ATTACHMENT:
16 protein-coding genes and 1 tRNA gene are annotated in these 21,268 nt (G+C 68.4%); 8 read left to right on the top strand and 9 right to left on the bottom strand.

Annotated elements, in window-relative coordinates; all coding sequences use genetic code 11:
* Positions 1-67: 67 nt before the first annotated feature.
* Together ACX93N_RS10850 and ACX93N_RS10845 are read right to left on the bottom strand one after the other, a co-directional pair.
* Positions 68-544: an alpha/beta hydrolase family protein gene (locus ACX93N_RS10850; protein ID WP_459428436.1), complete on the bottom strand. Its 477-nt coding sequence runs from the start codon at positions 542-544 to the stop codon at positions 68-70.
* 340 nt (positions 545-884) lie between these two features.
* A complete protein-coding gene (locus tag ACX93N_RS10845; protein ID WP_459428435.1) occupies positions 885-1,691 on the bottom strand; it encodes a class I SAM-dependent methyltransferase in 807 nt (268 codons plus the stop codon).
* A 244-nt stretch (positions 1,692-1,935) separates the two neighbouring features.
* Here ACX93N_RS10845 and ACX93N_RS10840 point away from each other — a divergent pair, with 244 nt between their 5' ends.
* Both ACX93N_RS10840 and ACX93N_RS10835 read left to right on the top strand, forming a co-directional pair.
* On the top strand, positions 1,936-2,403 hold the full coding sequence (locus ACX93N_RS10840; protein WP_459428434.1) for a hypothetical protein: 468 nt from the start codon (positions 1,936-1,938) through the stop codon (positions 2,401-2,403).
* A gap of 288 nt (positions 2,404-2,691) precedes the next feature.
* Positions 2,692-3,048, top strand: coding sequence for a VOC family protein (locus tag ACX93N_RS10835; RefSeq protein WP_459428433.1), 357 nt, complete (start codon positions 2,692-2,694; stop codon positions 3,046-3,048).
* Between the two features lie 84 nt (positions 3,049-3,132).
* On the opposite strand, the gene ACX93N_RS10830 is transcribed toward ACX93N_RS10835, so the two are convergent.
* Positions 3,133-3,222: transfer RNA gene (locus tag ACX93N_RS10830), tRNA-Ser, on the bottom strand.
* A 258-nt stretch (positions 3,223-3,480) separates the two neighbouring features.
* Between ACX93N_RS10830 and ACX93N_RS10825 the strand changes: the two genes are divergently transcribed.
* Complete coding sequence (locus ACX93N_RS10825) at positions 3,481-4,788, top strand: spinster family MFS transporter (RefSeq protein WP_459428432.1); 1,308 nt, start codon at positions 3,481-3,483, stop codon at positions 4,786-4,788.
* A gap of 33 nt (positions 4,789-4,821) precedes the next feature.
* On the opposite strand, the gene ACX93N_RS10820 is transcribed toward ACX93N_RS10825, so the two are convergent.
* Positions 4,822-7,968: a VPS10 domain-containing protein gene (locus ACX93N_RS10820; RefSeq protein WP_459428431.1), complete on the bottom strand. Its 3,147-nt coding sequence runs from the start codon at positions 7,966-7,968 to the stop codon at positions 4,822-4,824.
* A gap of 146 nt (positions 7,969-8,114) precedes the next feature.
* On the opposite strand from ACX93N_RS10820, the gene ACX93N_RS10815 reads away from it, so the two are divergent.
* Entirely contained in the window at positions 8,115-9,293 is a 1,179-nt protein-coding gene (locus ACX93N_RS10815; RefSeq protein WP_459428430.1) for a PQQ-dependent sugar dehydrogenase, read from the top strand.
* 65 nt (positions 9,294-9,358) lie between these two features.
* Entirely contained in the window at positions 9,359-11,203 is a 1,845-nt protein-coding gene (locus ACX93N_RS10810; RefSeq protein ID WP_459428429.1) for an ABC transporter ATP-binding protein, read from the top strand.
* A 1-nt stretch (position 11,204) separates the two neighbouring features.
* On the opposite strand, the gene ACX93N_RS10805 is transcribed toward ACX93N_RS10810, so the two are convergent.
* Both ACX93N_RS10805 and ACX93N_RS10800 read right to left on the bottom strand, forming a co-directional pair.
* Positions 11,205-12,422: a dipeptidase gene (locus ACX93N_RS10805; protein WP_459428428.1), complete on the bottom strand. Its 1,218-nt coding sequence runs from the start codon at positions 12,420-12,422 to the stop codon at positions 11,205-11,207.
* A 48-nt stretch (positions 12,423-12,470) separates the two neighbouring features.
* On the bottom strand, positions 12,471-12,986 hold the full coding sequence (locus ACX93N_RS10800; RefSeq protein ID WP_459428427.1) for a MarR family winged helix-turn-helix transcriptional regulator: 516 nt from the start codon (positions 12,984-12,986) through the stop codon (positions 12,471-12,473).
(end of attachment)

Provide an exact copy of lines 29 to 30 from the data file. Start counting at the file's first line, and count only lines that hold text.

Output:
* On the opposite strand, the gene ACX93N_RS10805 is transcribed toward ACX93N_RS10810, so the two are convergent.
* Both ACX93N_RS10805 and ACX93N_RS10800 read right to left on the bottom strand, forming a co-directional pair.